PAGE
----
The struggle to recruit good teachers has been a "slow train wreck" according to one Rotorua principal but others say finding a reliever is the real problem.
John Paul College is advertising for four teachers and principal Patrick Walsh said they would soon be advertising for a further four.
He said schools just couldn't compete with other professions.
"It's hit crisis point ... We've been telling the ministry [of Education] for years this is upon us. It's been a slow train wreck.
Westbrook School is advertising five positions but hadn't struggled to attract applicants.
Principal Colin Watkins said the school had about 60 applicants for the positions and had "broken the trend" but that may be related to the time of year.
"We deliberately have advertised this now because most teachers who have a genuine love for their job ... are not going to walk out halfway through the year. That's letting their current class and school down."
He said about 40 per cent of the applicants were beginner teachers.
While the school hadn't struggled with applicants, Watkins said a big issue was finding relieving teachers.
"We've had to spread kids across classrooms because we've not been able to get a relieving teacher."
Watkins said sometimes teachers went to work unwell because the school couldn't find a reliever.
"Teachers are reluctant to be away, they have to be on their death bed to not come in," he said.
Earlier in the year Lynmore Primary School had no applications for an advertised teaching position. But so far there have been 48 applicants for permanent, full time teaching positions advertised for 2019.
Principal Lorraine Taylor said the situation was "far from healthy" and one issue was suitability of applicants.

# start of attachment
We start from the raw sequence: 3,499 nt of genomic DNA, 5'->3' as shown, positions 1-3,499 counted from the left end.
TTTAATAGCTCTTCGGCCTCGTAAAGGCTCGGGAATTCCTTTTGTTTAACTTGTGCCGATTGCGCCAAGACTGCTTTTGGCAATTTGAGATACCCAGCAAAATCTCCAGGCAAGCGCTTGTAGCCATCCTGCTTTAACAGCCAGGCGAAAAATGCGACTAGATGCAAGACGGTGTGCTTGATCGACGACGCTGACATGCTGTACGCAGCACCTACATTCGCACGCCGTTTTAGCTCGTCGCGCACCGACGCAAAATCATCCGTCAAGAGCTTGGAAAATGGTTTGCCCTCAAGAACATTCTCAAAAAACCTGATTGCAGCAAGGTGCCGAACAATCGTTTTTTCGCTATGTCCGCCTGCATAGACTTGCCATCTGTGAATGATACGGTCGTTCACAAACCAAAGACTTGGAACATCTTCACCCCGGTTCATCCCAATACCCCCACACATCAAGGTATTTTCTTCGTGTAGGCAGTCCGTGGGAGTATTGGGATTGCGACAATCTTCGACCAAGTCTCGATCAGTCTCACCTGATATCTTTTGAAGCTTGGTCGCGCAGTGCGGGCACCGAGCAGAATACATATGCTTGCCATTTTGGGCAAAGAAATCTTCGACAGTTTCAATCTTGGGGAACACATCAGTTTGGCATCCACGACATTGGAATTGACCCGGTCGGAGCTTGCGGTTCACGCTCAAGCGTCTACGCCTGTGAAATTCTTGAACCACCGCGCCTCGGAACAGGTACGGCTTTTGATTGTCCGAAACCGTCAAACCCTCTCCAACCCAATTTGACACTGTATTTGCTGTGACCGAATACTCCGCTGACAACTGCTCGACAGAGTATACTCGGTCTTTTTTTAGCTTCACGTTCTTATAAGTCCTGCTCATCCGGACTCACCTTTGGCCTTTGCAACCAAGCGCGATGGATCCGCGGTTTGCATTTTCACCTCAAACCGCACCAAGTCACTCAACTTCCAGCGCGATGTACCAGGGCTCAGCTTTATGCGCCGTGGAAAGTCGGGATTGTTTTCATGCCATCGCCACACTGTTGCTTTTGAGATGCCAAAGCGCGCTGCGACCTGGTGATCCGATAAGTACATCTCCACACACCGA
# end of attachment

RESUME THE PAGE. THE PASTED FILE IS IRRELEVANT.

Taylor said only two of the 48 applicants had more than three years' teaching experience and wouldn't need a work visa.
Mokoia Intermediate is advertising for three classroom teachers. Principal Rawiri Wihapi said a shortage of applicants wasn't an issue at his school but a reliever shortage was.
"Twice this week we have had to split classes because we just cant find a reliever to book for the day."
Education union the New Zealand Education Institute (NZEI) recently conducted a survey about teacher shortages, finding 30 per cent of the 700 primary and intermediate principals surveyed reported no suitable applicants for job vacancies.
Of those surveyed, 90 per cent struggled to find relievers.
Ministry of Education deputy secretary of early learning and student achievement Ellen MacGregor-Reid said plans were in place to ensure there would be enough teachers to cope with the projected increase in pupil numbers.
"In Budget 2018, $370 million was set aside to fund 1500 more teacher places by 2021 to meet population growth."
Education Minister Chris Hipkins said a $9.5m teacher supply package was announced last year and a further $20m was provided in Budget 2018 across the next four years to address the drop in the number of people training to be teachers.
Meanwhile, the University of Canterbury's Bachelor of Teaching and Learning (Primary) degree run at Toi Ohomai's Rotorua campus is being phased out.
The university's health and human development acting pro-vice-chancellor for the College of Education, Professor Letitia Fickel said the sustainability of the programme had been affected by declining enrolments.
Enrolments peaked at 24 in 2012 and sit at 17 for the 2018 year.
Fickel said students who enrolled in 2019 would study on-campus for the first two years of the bachelor and complete the third year by distance.
From 2020 the university would offer a distance learning programme.